You CANNOT "stretch" an ejector to fit another gun.

And this is why you don't see much revolver building from parts "kits". They really aren't usable to actually assemble a properly working revolver.
A pistolsmith MAY be able to use individual parts by trying them in various guns to get a fit, and that's pretty well what these "kits" are.....a collection of possible donor parts for repairs.

Link Posted: 9/4/2005 1:44:23 PM EDT
Dfariswheel, thanks for that post. I now feel properly informed that I won't be buidling any pisotls anytime soon.. I had no idea about the hand fitting and non drop in nature of a pistol.

From your post about AK headspacing, seems you may have built a few. If so, can you give me some ideas about other rifle 'kits' that might be possible for the novice builder?

Seems AK kit supply will soon be drying up, and i need something to do with my 12ton presson, rivet jigs, sand blaster, etc..

Back to pistols, I still stick with my good Berreta 96F - works like a charm. That Kimber Desert Warrior is a beauty too - but at $1100.. ouch.

Thanks again, Jeff
Link Posted: 9/4/2005 4:19:51 PM EDT
One of the easiest to build rifles out there is the AR-15 series.
Surprisingly, these often turn out to be some extremely accurate, reliable rifles.

In pistols, the 1911 has so many parts available that you can build pretty well whatever you want.

My suggestion on the 1911, is to buy a copy of Jerry Kuhnhausen book "The .45 Automatic: A Shop Manual, Volume One".

With this, you can build a nice 1911.

I would recommend starting off with a basic Government Model with few or no custom items.
Once you've figured out just how a 1911 goes together and works, then branch out.
Link Posted: 9/5/2005 5:47:35 AM EDT
1911 it is - Now the quest begins, again! haha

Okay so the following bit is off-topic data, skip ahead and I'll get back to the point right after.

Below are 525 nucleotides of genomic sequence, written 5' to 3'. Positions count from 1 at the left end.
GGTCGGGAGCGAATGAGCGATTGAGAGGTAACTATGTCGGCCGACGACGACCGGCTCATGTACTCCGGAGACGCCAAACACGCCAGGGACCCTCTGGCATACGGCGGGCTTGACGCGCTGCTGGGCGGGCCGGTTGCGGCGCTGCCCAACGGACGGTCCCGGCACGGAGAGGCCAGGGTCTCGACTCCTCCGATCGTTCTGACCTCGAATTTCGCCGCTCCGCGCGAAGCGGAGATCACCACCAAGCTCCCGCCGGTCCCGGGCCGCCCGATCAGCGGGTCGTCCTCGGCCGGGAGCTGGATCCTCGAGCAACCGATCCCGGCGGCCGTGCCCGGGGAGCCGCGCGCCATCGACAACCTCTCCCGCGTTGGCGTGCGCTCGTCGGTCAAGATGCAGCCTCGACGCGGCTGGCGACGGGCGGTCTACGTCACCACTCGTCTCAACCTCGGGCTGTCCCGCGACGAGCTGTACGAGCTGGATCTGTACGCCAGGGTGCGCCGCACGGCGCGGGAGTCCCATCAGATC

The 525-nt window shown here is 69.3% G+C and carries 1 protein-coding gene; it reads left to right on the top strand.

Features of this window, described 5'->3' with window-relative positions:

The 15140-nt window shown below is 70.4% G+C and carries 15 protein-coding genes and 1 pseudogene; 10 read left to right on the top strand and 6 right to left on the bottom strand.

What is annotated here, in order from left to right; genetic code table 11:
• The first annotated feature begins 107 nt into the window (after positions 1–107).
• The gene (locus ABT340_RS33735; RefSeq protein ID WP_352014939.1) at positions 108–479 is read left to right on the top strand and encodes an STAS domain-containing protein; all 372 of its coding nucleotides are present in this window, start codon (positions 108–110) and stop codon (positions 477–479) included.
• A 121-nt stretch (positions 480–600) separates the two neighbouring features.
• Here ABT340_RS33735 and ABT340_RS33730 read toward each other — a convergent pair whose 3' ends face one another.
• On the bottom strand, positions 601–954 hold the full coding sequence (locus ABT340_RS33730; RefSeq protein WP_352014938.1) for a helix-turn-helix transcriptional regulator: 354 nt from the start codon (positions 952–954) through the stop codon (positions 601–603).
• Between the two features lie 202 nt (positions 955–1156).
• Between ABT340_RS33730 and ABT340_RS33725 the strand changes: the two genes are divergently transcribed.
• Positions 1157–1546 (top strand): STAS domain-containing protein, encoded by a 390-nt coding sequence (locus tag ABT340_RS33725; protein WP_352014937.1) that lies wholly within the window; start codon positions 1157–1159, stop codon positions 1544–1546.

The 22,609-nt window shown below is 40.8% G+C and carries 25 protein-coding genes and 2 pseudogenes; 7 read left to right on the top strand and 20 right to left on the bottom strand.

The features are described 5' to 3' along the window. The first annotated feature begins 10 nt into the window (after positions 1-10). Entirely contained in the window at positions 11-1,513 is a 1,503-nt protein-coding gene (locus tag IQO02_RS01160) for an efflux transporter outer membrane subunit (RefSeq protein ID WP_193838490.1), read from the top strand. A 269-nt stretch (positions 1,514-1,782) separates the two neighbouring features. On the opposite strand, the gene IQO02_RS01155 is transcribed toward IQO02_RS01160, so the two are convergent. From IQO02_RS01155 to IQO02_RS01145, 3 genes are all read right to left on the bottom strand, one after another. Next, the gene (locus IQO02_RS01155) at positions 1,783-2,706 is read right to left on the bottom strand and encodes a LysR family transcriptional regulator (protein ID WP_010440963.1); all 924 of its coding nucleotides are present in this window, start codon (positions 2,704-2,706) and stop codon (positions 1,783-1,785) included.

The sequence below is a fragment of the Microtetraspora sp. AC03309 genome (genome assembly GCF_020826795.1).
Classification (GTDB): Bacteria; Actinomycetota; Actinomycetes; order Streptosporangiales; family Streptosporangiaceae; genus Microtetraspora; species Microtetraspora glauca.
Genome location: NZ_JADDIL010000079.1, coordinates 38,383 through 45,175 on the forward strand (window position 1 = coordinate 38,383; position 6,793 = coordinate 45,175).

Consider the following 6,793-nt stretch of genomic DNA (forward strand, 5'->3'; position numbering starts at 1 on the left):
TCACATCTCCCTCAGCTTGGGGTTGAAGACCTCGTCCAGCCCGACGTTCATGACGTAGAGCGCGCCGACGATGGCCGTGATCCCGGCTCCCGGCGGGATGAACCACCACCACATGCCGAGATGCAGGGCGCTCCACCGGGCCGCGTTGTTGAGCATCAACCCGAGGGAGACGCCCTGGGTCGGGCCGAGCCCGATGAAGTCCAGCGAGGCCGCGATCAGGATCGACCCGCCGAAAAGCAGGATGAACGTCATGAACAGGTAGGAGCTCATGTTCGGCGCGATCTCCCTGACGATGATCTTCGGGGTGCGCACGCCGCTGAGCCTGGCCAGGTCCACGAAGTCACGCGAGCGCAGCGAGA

Link Posted: 9/5/2005 10:48:27 PM EDT
For frames, slide, and parts, Brownell's Gunsmith Supply is the place to go.
www.brownells.com

Before buying ANYTHING, buy the Kuhnhausen book, it's the best money you'll spend.

Here's what I suggest:
For a first build, stick to a basic, non-custom GI style pistol. It's much easier to figure things out when you're not also trying to make alterations for custom parts.

AFTER you get a working gun built, then you can go back and do some custom changes.

Second, for the first build, stick with top quality, name-brand parts.
ALL of the cheaper, no-name gun show or Shotgun News parts are made of castings.
These castings are ALWAYS out of spec in at least some areas.

It's tough to figure out why something isn't fitting and functioning when the parts are also out of spec.
Out of spec parts also tend to "stack".
That is, one part is slightly out, the second is also out, and the combination of the two is WAY out of spec.

When something isn't fitting or functioning, you have trouble figuring out where the problem is when you don't know what's in spec and what's not.

When you use quality parts that are in spec, when something isn't right, you can usually figure out WHICH part is making the problem and fix it.

Also, try to use parts that are as close to "drop-in" as possible.
You won't get a super accurate gun and it won't have a Match grade trigger, but after you know what you're doing, you can build better guns with better triggers and accuracy.

So, for the first build, build a more or less stock GI Government Model with good parts from Brownell's, and STUDY the Kuhnhausen book before buying anything, or altering anything.